Temple Bar trust suspends chief executive

Dermot McLaughlin suspended on full pay pending investigation

Temple Bar Cultural Trust chief executive Dermot McLaughlin has been suspended pending an investigation of his role in offering three senior staff members redundancy packages, each worth €100,000 or more. Photograph: Matt Kavanagh

Temple Bar Cultural Trust chief executive Dermot McLaughlin has been suspended pending an investigation of his role in offering three senior staff members redundancy packages, each worth €100,000 or more. Photograph: Matt Kavanagh

 

Dermot McLaughlin, chief executive of Temple Bar Cultural Trust, has been suspended on full pay pending an investigation by its board of his role in offering three senior staff members redundancy packages last week, each worth €100,000 or more.

With the trust in the process of being wound up following a Dublin City Council audit report highlighting serious corporate governance failures, the packages were offered by Mr McLaughlin to the three senior staff without the board’s knowledge or approval.

As soon as trust chairman Dáithi O’Ceallaigh found out about it, he summoned a board meeting, at which it was decided to suspend Mr McLaughlin “with pay and without prejudice pending an investigation”, according to the city council’s press office.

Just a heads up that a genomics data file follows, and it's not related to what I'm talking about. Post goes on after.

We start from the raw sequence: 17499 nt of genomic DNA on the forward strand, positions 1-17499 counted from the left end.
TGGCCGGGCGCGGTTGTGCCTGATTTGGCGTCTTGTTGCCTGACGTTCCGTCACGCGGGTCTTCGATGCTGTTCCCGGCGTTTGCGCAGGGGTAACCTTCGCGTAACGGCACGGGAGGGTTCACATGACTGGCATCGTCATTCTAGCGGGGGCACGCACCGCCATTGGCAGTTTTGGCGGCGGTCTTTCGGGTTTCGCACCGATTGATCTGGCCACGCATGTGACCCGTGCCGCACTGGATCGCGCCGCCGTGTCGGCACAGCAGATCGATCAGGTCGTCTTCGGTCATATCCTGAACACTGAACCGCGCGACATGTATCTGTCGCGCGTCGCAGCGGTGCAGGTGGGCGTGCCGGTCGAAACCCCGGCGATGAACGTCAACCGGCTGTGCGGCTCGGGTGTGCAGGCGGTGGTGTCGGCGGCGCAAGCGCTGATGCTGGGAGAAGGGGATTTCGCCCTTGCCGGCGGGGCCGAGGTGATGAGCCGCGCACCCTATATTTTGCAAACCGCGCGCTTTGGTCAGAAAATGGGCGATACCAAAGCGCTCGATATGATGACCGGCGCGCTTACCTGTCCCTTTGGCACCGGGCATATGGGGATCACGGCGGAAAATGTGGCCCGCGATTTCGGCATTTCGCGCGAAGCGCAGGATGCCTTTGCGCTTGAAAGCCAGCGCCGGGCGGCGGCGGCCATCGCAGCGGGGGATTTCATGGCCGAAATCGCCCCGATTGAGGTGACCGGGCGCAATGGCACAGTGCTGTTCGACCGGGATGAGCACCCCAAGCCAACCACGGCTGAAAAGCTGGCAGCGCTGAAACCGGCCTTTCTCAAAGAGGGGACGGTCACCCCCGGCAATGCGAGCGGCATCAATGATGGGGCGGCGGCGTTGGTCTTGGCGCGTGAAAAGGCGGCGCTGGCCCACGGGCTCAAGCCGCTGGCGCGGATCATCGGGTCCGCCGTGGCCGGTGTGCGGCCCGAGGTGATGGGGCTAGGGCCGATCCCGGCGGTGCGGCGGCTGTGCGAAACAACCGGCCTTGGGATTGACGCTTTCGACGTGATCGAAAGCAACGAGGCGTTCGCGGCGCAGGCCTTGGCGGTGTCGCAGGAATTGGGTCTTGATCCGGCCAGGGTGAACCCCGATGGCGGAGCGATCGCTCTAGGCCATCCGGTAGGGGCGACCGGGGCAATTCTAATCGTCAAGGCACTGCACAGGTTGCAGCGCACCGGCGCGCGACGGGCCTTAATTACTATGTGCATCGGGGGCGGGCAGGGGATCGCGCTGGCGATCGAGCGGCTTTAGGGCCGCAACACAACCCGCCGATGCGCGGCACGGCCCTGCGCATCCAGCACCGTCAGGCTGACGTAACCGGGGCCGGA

Left headquarters
Mr McLaughlin, who had only resumed his post last Tuesday after ending his short-lived secondment to Derry UK City of Culture, was informed of the board’s decision yesterday morning and then left the trust’s headquarters on East Essex Street.

He could not be reached later to comment on the matter.

Council arts officer Ray Yeates, who had been acting chief executive during the five months Mr McLaughlin was in Derry, again took charge of the organisation, which manages a property portfolio worth €9.3 million and promotes Temple Bar as a cultural quarter.

It is understood that the redundancy packages were offered to the trust’s head of strategy, Gráinne Millar, as well as communications manager Roisín McCarthy and audience development manager Eimear Chaomhánach.

However, new financial controls put in place since the council’s audit meant that the money could not be paid out on Mr McLaughlin’s authority alone and, following the board meeting, all three were told by Mr Yeates that they should return to their posts.


Internal audit
Four senior council officials, including head of finance Cathy Quinn, were recently appointed to the board in a move that was seen as an attempt by the council to ensure a smooth winding up of the trust, as recommended by a Latitude consultancy report in 2011. The council’s internal audit unit is carrying out a forensic investigation of company credit card expenditure in 2011, while former Ibec director Turlough O’Sullivan is reviewing the findings of the earlier audit report, at the board’s request, with a view to further action.

Former trust director Mannix Flynn, who is an Independent member of the city council, has tabled a motion calling for an audit of the €2.3 million “rainscreen” for Meeting House Square, on the basis that it was not examined by the earlier audit or by its funder, Fáilte Ireland.

Meanwhile, subsidised arts organisations in Temple Bar are anxious about their future when the trust’s functions are taken over by Dublin City Council. They want to be formally consulted about the process and future plans.